I’ve come to believe that there is a time for everything. When I wrote my initial post, I thought time was ripe for my blogging. I imagined I’d write once or even twice a week, spilling my thoughts out without restraint. My first blog had burst out naturally one Sunday afternoon, and was a heart-wrenchingly honest blip about what our little Airstream means to me, so I figured other entries about life in the trailer should follow equally uninhibited. Turns out I was wrong.
Since that first post, I’ve been thinking pretty much non-stop about my place in time. And for reasons too multiple to list here, my gut tells me that, somehow, this is “my time”: My time to be grounded by cooking, creating, and sharing food with others. My time to be sustained by solid friendships and fed by fleeting acquaintances. My time to be fueled by infectious enthusiasm. And my time to embrace simplicity while still dreaming of bigger things. In that first post I wrote that what you would read here was more about the “why” question—why we do what we do. One of the only answers I have to the “why?” is “because it’s our time.” (And it’s also time to add new content to Food Truck Click each week—promised!)
Food trucks are the culinary zeitgeist. Lofty economists and statisticians are studying us, calling us a “movement” or a “trend.” Even the Harvard Business Review put out an article, saying, “In the world of food, the food truck has a kind of celebrity standing.” So while our bank account doesn’t really show it, we know that the time is ripe for us to take off… to create a buzz and be part of something bigger—something greater than just an Airstream trailer parked on a side street in a small, brown town. We spend hours dreaming of ways to take our little trailer business to the next level. And it will happen. It’s just a matter of time.
Most days I wear this little Airstream amulet around my neck. My sister gave it to me, and it reminds me that I’m doing something I love, with evident enthusiasm. In The Alchemist, Paulo Coelho’s wildly successful international bestseller, enthusiasm is referred to as part of a Universal language, a language that everyone understands, of things accomplished with love and purpose, as part of a search for something believed in and desired. The book tells the tale of a shepherd’s quest to realize his Personal Legend—his calling, his chosen path. “Whenever we do something that fills us with enthusiasm, we are following our legend,” the book says. Now, I’m not sure I’m ready to say that operating an Airstream Eatery is in and of itself my personal calling, but I do believe that owning a food truck and writing a blog about my experiences has been put in my path because it’s what I’m supposed to be doing. It’s at least a key part of my Personal Legend. That’s the “it’s my time” part.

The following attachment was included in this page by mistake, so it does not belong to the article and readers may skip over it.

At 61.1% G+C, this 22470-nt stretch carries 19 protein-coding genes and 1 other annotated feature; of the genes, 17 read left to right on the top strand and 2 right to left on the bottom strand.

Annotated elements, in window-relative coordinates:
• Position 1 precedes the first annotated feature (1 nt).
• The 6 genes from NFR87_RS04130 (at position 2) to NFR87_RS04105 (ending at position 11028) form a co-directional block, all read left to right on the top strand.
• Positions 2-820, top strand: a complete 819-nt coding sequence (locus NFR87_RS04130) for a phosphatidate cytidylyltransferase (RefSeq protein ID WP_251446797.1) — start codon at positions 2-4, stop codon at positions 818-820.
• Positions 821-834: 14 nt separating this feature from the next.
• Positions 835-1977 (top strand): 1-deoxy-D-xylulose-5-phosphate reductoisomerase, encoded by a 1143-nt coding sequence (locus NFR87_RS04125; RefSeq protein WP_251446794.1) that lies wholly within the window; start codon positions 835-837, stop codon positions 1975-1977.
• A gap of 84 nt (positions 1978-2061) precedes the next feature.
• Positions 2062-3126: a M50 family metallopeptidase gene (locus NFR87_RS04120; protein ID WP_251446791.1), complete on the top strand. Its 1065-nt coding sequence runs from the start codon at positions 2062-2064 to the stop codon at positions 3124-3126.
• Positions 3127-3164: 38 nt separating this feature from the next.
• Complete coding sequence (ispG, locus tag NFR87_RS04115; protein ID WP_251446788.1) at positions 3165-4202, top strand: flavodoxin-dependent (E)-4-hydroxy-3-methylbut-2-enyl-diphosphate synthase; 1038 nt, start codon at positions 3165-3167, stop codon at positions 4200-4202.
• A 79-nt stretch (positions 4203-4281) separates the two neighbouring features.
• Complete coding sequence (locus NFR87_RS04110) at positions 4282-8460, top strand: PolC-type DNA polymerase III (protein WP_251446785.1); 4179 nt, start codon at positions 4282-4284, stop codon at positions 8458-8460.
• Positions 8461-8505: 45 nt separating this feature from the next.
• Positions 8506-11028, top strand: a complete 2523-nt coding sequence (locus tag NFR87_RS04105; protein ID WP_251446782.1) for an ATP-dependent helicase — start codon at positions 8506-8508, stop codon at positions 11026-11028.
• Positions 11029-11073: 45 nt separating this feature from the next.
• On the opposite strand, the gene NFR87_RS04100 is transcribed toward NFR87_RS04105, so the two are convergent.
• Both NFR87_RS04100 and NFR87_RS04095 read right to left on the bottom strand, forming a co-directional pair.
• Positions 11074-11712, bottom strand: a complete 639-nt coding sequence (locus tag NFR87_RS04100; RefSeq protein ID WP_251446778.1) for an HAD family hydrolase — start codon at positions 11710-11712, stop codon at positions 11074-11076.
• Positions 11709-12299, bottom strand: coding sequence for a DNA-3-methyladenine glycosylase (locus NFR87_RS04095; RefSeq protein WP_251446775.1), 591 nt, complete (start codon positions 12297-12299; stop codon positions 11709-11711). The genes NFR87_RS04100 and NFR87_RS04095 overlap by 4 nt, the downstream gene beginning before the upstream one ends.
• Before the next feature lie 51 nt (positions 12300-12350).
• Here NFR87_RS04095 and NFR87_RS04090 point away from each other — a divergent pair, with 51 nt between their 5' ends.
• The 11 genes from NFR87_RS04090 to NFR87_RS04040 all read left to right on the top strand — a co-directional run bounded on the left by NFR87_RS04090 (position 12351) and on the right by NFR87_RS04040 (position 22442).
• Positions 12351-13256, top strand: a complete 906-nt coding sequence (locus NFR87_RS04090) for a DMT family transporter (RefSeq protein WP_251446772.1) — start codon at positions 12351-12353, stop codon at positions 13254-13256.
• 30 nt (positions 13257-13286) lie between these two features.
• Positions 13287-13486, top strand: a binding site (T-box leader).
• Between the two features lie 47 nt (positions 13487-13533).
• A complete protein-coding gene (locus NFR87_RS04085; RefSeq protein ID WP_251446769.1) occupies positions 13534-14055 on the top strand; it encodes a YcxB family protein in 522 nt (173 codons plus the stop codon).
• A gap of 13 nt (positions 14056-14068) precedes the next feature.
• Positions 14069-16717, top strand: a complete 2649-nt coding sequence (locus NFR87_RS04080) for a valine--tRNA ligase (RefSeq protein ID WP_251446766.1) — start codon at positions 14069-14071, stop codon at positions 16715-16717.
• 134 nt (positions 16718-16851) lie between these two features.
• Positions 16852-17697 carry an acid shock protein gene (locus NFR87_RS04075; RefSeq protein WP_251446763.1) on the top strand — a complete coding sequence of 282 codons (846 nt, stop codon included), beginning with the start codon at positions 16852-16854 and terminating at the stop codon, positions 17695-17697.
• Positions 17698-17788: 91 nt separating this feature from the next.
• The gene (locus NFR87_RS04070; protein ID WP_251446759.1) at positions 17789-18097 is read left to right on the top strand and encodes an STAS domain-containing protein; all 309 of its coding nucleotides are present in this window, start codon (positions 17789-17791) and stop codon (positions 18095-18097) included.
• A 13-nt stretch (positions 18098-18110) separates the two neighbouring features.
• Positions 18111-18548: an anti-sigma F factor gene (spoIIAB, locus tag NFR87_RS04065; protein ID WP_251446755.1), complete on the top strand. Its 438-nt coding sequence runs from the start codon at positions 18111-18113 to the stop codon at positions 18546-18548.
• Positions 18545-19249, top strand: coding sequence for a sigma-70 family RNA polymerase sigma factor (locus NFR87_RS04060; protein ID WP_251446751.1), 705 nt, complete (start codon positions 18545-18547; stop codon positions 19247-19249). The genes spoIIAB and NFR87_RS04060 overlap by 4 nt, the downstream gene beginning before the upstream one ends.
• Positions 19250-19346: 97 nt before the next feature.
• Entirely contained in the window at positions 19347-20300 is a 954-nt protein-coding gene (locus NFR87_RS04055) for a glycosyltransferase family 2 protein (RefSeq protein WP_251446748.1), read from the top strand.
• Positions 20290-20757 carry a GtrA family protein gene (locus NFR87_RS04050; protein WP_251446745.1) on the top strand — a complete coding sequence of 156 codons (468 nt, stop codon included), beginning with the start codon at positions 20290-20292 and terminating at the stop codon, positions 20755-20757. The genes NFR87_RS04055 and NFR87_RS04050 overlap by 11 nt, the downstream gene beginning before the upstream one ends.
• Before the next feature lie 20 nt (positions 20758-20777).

My childhood friend, John Williams has written each fall for many years about discerning one’s personal calling. He’s a college chaplain, and his readers are 18 to 22-year-olds, but I love his Nautical Theory of Vocational Discernment. It’s a great answer to the “why” I do what I do question, Its one way of expressing how I know I’m on to something given my enthusiasm in doing it, even if it seems simple and limited. Here’s how it goes. “Vocational discernment (your calling) is the process of testing out sails until you find the one that most effectively catches the wind (or Spirit) that blows through your life. It is NOT about finding the right harbor in which to drop anchor. It’s about setting sails to maximize the benefit of the wind (spirit) that blows through your life. There’s not necessarily one particular harbor where you are “called” or “supposed” to land. The wind in your life blows you in a certain direction. There might be lots of good moorings on the coast where you’re heading. You’re “there” whenever you find a good place to drop anchor. Remember, it’s always windy at the beach. The wind might help you stay where you are. But it might also pick you up and take you somewhere else.”
Our eatery is mobile, in conception if not entirely in reality. Where will it take us next? It cultivates creativity and enthusiasm most every day in spite of all the other murky waters we wade through. It’s a great place to drop anchor until the next breeze moves us.
Its time is now.
Follow Rebecca on Twitter: @SLURPSantaFe